The summer solstice is rapidly approaching, and with it, the infamous Yulin Dog Meat Festival, in which tens and thousands of cats and dogs are slaughtered for the purpose of making traditional summer dishes. While dog meat has been consumed in China, especially Southern China, for centuries, the practice is on the wane across much of the nation.

Not in Yulin, however, where even international outrage — including from within China — has not stopped a nightmarish annual festival (if you’re curious of what goes on in Yulin, you can see photos, but be warned that they are extremely graphic).

As residents of the region drink lychee wine and prepare a variety of meat dishes, the world is watching, and it’s raising complicated questions about cultural traditions, ethics and even public health.

Though the practice of consuming dog and cat meat may date back hundreds of years, the Dog Meat Festival is actually a fairly recent development, first appearing in 2010. Tens of thousands of dogs and cats are hauled to Yulin for the festival, where they’re sold both live and butchered to people who want to prepare their meat to celebrate the onset of summer.

The festival has become so controversial that the government of Yulin has stepped away from it, insisting that it’s an event coordinated by local businesses and organizers, not a government-sanctioned event.

Meanwhile, animal advocates in China have successfully drafted laws banning the sale of dogs and cats for food, but the legislation hasn’t passed the National People’s Congress.

Celebrants and proponents of the festival argue that it’s an important part of their cultural heritage, and that it’s no different from any other meat-centric festival, whether it be a Memorial Day barbecue or Christmas goose or Eid lamb. They point out that animals are slaughtered for food all over the world in the millions annually, and that if people are going to eat other four-legged animals, they don’t have much standing for criticizing Yulin’s annual festival — in a VICE feature on the festival, for example, one interviewee noted that cows are sacred in India, but this doesn’t stop people in Britain (or anywhere else) from eating them.

Critics, however, believe the situation is more nuanced. Setting aside discussions about cultural sensitivity and the difference in opinion over what constitutes a companion animal, some argue that there are some serious health implications. While selling dogs and cats for any purpose is entirely legal in China, transporting them without permits is not, making much of the brisk trade in Yulin illegal.

That trade also takes place without any oversight, with animal rights activists reporting that dogs and cats arrive sick, injured or dead — and that they’re sold for meat even though they may carry contagious diseases. Rabies, cholera and other diseases have been linked with the Yulin festival and other events where people consume companion animals, and the filthy conditions in meat markets are ideal for breeding a dazzling array of infectious bacteria.

Moreover, there’s another problem: Animal rights activists charge that the dogs and cats sold at Yulin are often stolen companion animals, and they have the evidence to prove it, including photographs of animals still wearing collars and tags. Participants in the trade hotly insist that their animals are acquired through legal means, from farms that breed dogs and cats for slaughter, but activists have documented a systemic pattern of trapping strays and kidnapping pets to feed the demand for meat. They also haven’t found evidence of the “breeding farms” that vendors claim to use.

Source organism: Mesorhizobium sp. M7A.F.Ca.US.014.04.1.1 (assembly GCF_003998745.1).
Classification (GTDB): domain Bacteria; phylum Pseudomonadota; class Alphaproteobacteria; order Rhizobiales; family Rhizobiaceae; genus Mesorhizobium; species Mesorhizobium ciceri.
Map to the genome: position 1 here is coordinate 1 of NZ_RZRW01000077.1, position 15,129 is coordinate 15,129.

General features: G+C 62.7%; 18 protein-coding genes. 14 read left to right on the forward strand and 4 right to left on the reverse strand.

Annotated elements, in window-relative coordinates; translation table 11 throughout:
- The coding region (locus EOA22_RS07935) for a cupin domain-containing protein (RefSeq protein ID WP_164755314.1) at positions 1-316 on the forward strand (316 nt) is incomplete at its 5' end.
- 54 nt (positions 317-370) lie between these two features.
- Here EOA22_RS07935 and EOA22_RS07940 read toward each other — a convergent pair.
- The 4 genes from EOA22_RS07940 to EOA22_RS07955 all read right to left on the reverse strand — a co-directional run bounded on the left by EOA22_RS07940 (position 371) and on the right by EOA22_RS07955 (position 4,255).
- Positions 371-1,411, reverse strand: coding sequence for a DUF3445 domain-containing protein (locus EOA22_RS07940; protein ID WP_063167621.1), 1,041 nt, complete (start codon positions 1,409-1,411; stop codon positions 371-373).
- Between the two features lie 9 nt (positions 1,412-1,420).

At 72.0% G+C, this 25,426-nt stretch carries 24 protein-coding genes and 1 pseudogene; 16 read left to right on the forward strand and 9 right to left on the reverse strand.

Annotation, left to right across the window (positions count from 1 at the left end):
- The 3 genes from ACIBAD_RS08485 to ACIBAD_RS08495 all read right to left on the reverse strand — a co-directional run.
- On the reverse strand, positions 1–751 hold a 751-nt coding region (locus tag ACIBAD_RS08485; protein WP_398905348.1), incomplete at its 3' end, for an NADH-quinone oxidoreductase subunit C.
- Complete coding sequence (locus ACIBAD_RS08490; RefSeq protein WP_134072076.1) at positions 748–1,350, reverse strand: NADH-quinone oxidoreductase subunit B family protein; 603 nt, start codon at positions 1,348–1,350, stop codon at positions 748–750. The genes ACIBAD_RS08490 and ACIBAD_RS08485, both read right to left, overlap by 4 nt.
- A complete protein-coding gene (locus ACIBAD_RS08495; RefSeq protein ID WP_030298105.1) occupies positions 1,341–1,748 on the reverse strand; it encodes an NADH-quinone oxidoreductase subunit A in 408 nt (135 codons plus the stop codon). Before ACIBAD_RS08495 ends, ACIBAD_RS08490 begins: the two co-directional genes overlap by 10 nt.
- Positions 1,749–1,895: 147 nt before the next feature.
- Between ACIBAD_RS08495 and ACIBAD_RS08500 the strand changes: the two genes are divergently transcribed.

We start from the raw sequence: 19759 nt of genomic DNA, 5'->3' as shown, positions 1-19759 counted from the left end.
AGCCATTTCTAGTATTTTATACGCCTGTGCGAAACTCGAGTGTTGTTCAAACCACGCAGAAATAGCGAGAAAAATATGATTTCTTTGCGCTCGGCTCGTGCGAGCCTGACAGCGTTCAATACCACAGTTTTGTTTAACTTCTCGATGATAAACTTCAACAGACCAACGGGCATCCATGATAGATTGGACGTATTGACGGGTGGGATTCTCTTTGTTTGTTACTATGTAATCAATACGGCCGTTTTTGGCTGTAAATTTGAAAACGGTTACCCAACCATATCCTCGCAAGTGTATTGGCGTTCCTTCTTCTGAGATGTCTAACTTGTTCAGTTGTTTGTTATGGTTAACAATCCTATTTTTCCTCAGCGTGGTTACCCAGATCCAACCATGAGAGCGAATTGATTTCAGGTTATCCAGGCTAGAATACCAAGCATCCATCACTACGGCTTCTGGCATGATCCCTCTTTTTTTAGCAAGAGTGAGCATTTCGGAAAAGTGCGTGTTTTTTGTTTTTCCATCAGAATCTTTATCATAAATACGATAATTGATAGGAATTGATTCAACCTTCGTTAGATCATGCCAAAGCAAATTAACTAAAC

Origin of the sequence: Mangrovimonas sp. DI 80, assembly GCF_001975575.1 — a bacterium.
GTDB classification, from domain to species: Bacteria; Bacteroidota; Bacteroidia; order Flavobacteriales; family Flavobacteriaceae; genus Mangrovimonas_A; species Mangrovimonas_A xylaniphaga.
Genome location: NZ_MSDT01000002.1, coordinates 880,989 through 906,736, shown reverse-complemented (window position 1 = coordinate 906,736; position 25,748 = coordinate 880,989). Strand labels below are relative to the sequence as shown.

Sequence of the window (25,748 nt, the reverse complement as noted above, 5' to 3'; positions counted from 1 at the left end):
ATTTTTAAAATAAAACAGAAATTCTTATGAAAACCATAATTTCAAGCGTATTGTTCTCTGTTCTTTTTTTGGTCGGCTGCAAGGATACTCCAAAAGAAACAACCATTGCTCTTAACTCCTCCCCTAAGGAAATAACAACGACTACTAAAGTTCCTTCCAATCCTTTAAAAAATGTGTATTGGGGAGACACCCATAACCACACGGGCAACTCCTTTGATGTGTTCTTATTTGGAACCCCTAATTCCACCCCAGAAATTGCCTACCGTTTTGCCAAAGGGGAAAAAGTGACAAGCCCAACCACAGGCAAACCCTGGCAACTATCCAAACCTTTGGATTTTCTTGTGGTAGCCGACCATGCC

These critics believe that even if the festival does represent a cultural and culinary tradition that should be respected, the conditions for the animals involved are so horrific, and so dangerous, that it should be shut down. The lack of regulation and oversight endangers human and animal health alike, and the uncertain provenance of the animals slaughtered each year is cause for deep concern, as no one should have to suffer the heartbreak of losing a companion animal.

Others believe that the festival is unethical under any circumstances — as one Chinese woman put it in the VICE documentary, if China can put an end to foot binding, surely it can put an end to killing companion animals for their meat.

Within China, activists and celebrities from all over the nation have spoken out against the festival. On an international level, celebrities of all stripes – including Ricky Gervais, a particularly colorful and outspoken advocate on the issue – have also called for the festival to shut down.

This year, Congressman Alcee Hastings (D-Florida) even introduced a resolution condemning it and encouraging the Chinese government to act. Humane Society International, a leading animal welfare organization, is working to investigate the festival and bring it to an end. With enough pressure, perhaps Yulin will consider shelving this terrible practice.

If you’d like to help put pressure on the Chinese government, please sign and share the Care2 petition demanding an end to the Yulin Dog Meat Festival!

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